A civil trial started today stemming from a 2005 plane crash at Katama Airfield, with jurors hearing from one of the crash survivors and taking a trip to the airfield to look at the plane’s wreckage.

The plane’s pilot, Alec Naiman, and his passengers, Jeffrey and Jessica Willoughby, are suing Cessna Aircraft Company in Dukes County Superior Court, claiming that the accident was the result of faulty rails on the pilot’s seat. Cessna is arguing that the crash was due to pilot error.

All three of the plane’s occupants have been deaf since birth. The June 23, 2005, flight was part of an annual Deaf Pilots Association “fly-in,” where deaf pilots from around the country gathered in one location and took daily trips to nearby airports.

The Hon. Cornelius J. Moriarty, 2nd is presiding over the trial, which is unusual in a couple of respects: it is taking place in the selectmen’s meeting room on the ground floor of town hall because Mr. Naiman is in a wheelchair and the four-week trial would tie up the county’s main courtroom, and interpreters are using sign language to communicate the proceedings.

A jury that was selected two weeks ago walked across the street from the courthouse Monday morning, taking seats in a room crowded with at least ten lawyers, the three plaintiffs, and boxes upon boxes of paperwork.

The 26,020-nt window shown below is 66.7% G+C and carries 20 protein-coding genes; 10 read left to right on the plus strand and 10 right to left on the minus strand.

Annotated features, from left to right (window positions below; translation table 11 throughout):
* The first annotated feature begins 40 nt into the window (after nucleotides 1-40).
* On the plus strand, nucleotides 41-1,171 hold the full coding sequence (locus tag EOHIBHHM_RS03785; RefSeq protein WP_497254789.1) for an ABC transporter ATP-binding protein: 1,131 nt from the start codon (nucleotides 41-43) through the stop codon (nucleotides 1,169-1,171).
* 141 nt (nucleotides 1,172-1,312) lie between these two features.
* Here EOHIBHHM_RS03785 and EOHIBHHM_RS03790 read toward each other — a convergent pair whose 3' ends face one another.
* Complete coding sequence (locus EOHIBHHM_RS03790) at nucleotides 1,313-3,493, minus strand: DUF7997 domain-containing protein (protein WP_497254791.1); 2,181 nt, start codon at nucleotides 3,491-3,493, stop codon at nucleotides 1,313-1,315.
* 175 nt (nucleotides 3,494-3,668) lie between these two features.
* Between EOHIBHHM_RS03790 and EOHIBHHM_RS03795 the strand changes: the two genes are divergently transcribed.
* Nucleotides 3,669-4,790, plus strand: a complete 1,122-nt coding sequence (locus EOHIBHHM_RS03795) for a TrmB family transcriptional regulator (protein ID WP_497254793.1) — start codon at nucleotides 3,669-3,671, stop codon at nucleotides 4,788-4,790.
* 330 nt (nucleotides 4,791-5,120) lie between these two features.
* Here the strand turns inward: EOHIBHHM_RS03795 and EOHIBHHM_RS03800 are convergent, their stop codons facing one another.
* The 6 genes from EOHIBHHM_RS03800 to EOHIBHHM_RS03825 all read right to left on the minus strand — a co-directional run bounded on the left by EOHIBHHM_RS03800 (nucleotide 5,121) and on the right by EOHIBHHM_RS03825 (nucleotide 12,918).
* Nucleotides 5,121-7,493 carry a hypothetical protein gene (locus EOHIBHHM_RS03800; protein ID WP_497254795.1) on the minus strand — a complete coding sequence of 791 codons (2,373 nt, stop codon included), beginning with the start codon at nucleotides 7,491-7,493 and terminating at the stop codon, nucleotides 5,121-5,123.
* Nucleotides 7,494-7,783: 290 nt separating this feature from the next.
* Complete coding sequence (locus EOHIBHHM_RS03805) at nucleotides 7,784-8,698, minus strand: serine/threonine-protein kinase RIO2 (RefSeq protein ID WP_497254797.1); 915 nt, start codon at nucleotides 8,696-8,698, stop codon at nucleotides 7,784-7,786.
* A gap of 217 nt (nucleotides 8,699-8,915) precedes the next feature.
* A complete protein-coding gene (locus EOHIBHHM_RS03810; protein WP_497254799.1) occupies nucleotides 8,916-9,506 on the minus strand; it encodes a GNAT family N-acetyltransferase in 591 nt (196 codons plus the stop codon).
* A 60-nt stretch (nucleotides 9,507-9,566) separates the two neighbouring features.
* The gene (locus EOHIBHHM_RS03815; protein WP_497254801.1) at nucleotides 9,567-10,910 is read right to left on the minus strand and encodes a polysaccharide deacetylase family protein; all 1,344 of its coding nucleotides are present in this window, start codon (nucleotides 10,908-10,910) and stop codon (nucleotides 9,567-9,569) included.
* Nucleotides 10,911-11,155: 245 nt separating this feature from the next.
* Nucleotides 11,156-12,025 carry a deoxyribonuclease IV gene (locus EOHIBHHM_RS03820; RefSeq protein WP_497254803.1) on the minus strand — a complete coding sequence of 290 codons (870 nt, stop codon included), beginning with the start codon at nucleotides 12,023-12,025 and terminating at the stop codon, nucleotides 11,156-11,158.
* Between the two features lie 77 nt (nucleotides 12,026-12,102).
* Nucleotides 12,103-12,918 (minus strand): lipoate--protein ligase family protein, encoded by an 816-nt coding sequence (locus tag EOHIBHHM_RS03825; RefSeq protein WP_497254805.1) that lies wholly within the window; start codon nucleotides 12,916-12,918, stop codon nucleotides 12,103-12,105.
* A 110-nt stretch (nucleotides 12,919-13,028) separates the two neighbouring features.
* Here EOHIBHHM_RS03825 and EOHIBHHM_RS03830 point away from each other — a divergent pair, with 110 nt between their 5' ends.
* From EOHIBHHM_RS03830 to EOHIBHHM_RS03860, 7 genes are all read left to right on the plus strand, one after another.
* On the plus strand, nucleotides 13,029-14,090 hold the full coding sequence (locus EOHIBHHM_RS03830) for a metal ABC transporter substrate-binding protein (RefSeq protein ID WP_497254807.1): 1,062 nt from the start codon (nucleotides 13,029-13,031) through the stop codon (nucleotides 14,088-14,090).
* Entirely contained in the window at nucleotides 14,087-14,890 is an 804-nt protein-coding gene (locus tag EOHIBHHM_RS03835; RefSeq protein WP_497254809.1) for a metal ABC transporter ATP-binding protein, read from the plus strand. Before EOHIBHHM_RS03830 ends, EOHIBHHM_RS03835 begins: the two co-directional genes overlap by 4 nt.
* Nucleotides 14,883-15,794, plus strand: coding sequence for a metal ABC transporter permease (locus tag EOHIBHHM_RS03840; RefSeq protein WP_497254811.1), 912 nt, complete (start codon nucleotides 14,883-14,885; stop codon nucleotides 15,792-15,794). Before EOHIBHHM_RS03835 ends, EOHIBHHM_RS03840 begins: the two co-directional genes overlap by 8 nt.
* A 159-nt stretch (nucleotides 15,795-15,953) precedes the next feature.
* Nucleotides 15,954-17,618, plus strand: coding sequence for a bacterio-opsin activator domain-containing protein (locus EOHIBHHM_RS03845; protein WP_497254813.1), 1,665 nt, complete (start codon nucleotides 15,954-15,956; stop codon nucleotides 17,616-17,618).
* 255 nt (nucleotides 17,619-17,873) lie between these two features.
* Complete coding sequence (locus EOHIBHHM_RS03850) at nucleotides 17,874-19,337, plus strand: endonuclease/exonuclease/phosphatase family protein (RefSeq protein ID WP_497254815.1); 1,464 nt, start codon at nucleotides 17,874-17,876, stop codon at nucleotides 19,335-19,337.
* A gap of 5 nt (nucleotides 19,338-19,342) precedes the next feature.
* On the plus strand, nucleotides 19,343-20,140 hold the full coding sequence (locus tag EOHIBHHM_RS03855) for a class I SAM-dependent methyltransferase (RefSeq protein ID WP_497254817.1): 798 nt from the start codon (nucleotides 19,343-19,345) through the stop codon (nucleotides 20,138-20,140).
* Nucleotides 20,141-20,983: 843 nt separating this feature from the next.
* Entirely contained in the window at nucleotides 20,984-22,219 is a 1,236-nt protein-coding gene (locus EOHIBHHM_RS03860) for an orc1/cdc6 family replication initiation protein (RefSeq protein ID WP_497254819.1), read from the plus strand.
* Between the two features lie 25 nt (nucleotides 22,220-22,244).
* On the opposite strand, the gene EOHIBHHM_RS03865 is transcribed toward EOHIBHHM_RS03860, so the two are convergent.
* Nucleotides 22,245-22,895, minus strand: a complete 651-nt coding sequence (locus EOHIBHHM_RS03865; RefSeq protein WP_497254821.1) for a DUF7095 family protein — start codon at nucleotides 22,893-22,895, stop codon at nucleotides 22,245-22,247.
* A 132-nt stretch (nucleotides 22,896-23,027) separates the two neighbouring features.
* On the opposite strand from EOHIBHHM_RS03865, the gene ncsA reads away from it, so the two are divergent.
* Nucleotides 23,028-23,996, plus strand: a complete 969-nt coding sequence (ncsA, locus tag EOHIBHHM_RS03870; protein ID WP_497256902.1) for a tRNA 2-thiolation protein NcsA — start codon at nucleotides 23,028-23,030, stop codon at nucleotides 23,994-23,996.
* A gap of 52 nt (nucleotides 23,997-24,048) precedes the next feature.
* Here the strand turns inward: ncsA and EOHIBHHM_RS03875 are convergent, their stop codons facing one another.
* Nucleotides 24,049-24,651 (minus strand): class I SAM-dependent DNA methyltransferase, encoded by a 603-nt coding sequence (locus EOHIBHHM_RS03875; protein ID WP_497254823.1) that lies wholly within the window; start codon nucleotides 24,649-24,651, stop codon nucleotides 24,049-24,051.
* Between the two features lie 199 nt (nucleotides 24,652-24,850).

After opening arguments, the jurors boarded a school bus to blustery Katama Airfield, where they looked at the battered fuselage of the plane, and then were shown an identical model of the single-engine Cessna that was intact.

Later in the afternoon, Miss Willoughby was the trial’s first witness, describing her memories of the crash.

“It was very painful and I’ll never forget how it felt. I couldn’t move my legs and the first thing I thought was, I’ll never move again,” she said, using sign language to communicate through an interpreter.

“I woke up and smelled gasoline and blood was all over me,” she said. She later had back surgery to implant a metal rod in her spine, and surgery on both her ankles.

She said she thinks about the accident every day. “I always think of it,” she said. “Even when I sleep, I have nightmares.”

The judge allowed her to raise her shirt to show jurors the large crescent scar on her left side from the back surgery.